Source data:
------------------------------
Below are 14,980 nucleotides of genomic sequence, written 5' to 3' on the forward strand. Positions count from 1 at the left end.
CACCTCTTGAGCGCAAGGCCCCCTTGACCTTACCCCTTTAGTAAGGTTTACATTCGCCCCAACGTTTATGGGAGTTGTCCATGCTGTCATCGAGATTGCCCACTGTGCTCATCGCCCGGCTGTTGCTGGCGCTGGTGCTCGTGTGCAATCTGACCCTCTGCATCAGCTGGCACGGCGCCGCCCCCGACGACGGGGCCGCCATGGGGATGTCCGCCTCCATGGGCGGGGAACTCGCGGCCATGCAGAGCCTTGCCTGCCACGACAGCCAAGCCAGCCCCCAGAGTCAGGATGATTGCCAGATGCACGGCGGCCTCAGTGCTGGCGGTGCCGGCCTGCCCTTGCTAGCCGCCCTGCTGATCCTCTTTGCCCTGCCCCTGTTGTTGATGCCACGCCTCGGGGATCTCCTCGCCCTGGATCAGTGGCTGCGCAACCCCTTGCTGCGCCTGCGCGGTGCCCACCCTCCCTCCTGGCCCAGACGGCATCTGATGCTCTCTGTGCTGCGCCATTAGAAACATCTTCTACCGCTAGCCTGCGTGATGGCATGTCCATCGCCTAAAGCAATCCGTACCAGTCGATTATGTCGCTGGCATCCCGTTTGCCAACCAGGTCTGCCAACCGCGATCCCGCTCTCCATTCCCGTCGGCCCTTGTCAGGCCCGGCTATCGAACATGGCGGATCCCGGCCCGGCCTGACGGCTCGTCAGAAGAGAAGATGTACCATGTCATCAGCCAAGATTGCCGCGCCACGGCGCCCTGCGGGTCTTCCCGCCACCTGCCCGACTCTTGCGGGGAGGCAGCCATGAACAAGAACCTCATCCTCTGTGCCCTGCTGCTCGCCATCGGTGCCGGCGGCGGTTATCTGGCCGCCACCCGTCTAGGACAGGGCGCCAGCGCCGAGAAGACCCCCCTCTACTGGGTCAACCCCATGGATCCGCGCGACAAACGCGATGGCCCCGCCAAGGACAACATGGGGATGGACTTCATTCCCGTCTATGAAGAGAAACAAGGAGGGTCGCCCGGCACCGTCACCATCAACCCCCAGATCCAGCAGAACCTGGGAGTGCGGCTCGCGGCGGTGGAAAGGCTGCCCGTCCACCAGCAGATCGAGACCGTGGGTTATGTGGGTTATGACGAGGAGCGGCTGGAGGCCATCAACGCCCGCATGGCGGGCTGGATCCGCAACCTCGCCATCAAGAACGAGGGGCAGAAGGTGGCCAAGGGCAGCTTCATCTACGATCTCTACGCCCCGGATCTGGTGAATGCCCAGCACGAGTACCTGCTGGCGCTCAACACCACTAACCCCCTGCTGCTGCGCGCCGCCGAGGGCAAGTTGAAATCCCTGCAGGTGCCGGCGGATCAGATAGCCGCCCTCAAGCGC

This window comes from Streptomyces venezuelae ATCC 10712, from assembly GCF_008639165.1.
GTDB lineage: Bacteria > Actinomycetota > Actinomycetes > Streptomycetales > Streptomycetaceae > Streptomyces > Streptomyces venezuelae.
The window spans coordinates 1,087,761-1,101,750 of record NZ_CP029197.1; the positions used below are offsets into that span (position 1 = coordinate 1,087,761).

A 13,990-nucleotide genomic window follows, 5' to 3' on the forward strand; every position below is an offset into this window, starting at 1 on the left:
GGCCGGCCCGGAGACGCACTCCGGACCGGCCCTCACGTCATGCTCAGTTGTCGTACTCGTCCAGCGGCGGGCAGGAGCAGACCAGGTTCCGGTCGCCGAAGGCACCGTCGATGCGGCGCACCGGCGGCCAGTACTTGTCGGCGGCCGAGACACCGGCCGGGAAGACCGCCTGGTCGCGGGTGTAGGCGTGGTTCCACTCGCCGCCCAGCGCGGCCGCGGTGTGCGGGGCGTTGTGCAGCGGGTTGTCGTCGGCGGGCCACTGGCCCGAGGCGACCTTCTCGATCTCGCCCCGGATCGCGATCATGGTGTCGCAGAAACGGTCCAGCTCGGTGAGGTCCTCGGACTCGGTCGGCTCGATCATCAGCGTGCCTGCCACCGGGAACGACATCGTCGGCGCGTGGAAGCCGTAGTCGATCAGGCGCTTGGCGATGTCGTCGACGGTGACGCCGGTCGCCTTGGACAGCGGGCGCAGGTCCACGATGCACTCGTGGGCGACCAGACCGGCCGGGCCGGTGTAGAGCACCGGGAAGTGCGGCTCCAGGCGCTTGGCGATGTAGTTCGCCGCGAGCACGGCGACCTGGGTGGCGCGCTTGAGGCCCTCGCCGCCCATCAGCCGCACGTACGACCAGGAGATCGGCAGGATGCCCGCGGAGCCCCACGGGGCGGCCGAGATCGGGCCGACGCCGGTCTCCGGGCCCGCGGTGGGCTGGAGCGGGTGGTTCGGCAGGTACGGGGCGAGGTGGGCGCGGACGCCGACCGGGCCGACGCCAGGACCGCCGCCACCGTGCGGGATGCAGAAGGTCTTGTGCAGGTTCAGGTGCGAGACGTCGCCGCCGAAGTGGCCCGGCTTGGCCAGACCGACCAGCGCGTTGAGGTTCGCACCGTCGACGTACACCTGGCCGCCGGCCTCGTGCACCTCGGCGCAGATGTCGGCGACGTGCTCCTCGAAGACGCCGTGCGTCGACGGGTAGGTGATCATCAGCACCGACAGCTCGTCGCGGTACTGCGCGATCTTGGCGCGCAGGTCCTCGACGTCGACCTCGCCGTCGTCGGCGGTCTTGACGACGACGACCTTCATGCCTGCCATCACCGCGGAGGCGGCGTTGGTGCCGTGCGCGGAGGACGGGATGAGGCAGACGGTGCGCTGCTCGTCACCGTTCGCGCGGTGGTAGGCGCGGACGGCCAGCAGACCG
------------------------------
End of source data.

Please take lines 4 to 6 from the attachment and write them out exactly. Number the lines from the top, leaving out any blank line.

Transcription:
GTDB lineage: Bacteria > Actinomycetota > Actinomycetes > Streptomycetales > Streptomycetaceae > Streptomyces > Streptomyces venezuelae.
The window spans coordinates 1,087,761-1,101,750 of record NZ_CP029197.1; the positions used below are offsets into that span (position 1 = coordinate 1,087,761).

A 13,990-nucleotide genomic window follows, 5' to 3' on the forward strand; every position below is an offset into this window, starting at 1 on the left: